Christmas with a dog

Paula's tips for Christmas - Stressless through the holidays

Paula's tips for Christmas - stressless through the holidays

Every year people around me behave very strangely. Sometimes they become hectic and nervous and sometimes it becomes quiet and contemplative. I notice that something really big must happen soon. The house and the garden are being festively decorated and suddenly it smells strangely everywhere. All the time I have to take ridiculous photos with a ridiculous cap on my head. I'm not so sure what the glittering tree is doing on the place of my basket? New dog toilet, maybe? - Where is my sleeping place now? That's kind of annoying.

Christmas has arrived and I'd like to tell you a few things about how to get your best friends through the Christmas season as stressless as possible:

Christmas shopping, Christmas party or Christmas markets

During the Christmas season, there are often cheerful Christmas parties and visits to the Christmas market. Presents and delicious food are taken care of during the hectic Christmas shopping in crowded shops. This is associated with many people and a lot of hustle and bustle. There are certainly some colleagues who think this is great, but most dogs probably react more like me. Fearful. It's not nice to get lost in the crowd of people as a small dog. You're constantly being jostled or kicked, and only then this noise. Nobody looks after me anyway - only now and then do I feel a pat on the back from my mum, which is only reassuring to a limited extent. I've even caught a cold from standing in front of a mulled wine stand for so long. Not nice and often I got really in panic.

Think carefully whether your dog can cope with this stress - otherwise just leave your darling at home in a warm basket. I, for example, finally enjoy peace and quiet and can relax well.

Create routine and alternative possibilities

In spite of your strange behaviour and a lot of visitors, I don't want to miss out. I can't understand it when suddenly there are no more walks or play lessons. Therefore these three points are especially important:

  • Regular play lessons or meetings with dog lovers should continue to take place
  • Familiar walks should be maintained
  • And very important: I would prefer to keep my usual feeding time!

When visitors come I don't particularly like it when strangers constantly come and stroke me - I have nothing else to do with them. I would be very grateful for a quiet place, maybe even in your bedroom.

Decorate dog-proof

Almost all over the house and garden I discover new exciting objects. Some things remind me strongly of my toys. Once I bit into a ball and had to go to the vet because my snout suddenly hurt and bled. The doctor said that I was lucky that nothing more happened. My Christmas dinner was then only served in paps. Since then my owners have been taking better care of me.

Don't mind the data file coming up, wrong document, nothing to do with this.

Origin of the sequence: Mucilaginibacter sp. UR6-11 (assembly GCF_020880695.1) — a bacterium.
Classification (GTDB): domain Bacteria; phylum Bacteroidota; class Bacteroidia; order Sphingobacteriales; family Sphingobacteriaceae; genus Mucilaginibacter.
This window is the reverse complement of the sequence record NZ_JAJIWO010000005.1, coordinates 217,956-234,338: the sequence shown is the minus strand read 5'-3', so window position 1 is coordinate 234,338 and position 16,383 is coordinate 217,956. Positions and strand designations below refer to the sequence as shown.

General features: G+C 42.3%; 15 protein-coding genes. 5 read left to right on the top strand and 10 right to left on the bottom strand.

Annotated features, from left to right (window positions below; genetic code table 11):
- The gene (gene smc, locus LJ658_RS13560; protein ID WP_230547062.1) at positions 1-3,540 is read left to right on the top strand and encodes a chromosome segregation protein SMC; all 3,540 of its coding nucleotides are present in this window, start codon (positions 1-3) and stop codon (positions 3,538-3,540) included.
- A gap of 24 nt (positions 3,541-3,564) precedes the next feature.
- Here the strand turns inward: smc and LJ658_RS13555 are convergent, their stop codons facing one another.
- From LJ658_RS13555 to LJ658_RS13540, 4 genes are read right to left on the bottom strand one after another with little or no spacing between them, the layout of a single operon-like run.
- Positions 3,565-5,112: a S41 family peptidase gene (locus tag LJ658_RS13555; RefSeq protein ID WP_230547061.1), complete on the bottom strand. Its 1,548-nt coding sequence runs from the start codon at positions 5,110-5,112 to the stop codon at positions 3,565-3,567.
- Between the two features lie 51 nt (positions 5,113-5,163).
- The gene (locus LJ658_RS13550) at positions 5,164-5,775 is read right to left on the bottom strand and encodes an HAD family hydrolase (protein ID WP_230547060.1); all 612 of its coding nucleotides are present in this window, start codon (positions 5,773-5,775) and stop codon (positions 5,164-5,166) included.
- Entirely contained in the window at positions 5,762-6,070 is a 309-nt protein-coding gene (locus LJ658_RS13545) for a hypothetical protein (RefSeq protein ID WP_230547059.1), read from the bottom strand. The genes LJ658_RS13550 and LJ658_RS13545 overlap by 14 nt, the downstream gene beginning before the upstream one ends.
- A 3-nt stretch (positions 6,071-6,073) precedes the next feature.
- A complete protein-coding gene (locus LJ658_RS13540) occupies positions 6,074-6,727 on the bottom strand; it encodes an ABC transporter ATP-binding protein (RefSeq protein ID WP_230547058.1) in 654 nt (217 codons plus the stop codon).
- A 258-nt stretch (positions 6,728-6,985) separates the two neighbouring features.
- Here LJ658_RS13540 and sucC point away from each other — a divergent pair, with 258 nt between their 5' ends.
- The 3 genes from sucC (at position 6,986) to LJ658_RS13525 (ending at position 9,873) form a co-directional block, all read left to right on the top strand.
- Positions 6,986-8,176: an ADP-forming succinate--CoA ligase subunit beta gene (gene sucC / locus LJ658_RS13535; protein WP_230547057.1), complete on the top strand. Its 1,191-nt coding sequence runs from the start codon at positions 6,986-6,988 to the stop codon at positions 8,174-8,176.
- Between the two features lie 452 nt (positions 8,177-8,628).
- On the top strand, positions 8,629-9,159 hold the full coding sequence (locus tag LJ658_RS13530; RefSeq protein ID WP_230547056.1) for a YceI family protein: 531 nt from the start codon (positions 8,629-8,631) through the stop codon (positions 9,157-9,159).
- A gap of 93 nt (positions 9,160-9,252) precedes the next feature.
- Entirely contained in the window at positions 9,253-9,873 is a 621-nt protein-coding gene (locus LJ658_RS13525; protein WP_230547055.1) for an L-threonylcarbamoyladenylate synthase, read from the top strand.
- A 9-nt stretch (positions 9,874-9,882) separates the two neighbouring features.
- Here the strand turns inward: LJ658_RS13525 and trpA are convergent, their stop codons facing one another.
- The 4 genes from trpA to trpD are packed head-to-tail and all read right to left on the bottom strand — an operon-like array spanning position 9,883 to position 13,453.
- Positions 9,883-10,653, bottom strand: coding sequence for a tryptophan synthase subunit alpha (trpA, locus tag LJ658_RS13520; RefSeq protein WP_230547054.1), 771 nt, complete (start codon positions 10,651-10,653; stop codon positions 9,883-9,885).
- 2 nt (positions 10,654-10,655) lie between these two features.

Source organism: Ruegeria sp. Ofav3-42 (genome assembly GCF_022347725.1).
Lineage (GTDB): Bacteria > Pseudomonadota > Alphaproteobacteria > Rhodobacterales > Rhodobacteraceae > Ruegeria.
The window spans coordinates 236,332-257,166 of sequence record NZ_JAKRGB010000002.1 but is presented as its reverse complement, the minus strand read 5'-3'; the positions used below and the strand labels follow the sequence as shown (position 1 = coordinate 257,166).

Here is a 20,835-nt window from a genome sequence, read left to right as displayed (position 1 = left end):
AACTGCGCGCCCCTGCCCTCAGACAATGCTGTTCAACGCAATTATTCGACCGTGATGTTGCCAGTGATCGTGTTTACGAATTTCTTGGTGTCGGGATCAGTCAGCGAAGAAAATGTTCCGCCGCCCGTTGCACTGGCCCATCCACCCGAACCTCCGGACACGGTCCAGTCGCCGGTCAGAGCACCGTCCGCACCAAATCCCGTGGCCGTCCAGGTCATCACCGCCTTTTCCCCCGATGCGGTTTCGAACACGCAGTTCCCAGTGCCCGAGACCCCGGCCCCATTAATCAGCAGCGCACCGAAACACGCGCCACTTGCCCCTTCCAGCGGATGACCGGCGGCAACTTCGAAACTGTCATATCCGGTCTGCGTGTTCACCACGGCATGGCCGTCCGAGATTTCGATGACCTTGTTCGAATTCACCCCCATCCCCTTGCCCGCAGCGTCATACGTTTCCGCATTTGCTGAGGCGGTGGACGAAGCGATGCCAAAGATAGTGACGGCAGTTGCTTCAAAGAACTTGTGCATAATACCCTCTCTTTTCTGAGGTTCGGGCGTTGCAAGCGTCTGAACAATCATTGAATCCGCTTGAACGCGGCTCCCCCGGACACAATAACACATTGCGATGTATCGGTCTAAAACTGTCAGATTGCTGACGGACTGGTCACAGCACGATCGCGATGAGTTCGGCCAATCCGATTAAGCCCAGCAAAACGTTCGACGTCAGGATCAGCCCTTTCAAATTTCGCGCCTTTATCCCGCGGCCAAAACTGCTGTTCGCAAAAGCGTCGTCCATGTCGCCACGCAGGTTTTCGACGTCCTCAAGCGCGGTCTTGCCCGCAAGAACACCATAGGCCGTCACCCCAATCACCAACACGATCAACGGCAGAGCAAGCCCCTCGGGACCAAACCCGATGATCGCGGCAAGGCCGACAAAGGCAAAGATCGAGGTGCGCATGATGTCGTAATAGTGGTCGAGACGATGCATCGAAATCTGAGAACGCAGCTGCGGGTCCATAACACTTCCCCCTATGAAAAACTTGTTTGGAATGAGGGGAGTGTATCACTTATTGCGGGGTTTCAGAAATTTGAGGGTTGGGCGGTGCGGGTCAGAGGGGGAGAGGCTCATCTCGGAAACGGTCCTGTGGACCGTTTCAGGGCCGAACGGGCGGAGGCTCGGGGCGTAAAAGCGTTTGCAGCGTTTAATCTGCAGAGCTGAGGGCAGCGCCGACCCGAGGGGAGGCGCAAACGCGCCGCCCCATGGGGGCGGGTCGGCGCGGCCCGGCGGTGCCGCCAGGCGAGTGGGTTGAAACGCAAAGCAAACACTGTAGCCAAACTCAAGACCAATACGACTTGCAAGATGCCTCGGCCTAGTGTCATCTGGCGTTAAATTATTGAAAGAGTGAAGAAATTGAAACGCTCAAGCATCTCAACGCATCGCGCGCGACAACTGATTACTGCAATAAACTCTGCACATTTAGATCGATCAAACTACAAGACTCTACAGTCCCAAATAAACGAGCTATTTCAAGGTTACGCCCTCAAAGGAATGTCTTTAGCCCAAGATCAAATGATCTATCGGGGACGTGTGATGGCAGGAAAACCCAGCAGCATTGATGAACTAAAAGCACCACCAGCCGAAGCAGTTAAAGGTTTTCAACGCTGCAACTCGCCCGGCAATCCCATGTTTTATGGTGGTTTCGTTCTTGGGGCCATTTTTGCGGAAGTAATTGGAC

All the Christmas decorations are hung outside my reach. The tree is either raised or in a sheltered corner. The cables of fairy lights and co. as well. The Advent wreath and candles are out of my reach. It is almost impossible to burn my snout or scorch my fur. Also no more candles are flying around when I stand next to the table wagging my tail. Because that would have almost burned down our Christmas tree. In addition, there is always a watchman present who intervenes in case of emergency.

Holiday lunch

Even though the festive meal smells so tempting, I know I'd better not eat it. The many spices, sugar and ingredients that are poisonous to me can cause bad stomach aches and worse. My owners make sure that I can't steal anything and fortunately always provide enough dog-friendly treats such as homemade dog biscuits and a special Christmas menu. This is what I always look forward to the most.

I am under no circumstances allowed to eat this:

Biscuits and gingerbread: often contain harmful ingredients. Besides sugar and too many spices, cocoa or chocolate are particularly dangerous

  • Ingredients such as cinnamon or nutmeg also contain substances that are toxic to dogs
  • I can't stand grapes and sultanas at all - be careful!
  • I like nuts, but not bitter almonds, macadamia nuts and fresh walnuts - they could be toxic, fortunately I don't have a peanut allergy
  • leftovers from the Christmas roast: these are mainly the bones that can splinter and injure me
  • Alcohol is absolutely no go.

You have already learned how to bake delicious dog biscuits with the first door!

All in all, this unusual time is very nice if you follow some rules. Together with my mistress I am looking forward to many cosy cuddle hours, great Christmas walks with friends and of course to the delicious food.

What experiences have you already had at Christmas? Or is it even your first time. Tell us your holiday experiences - tell us your story in the comments.

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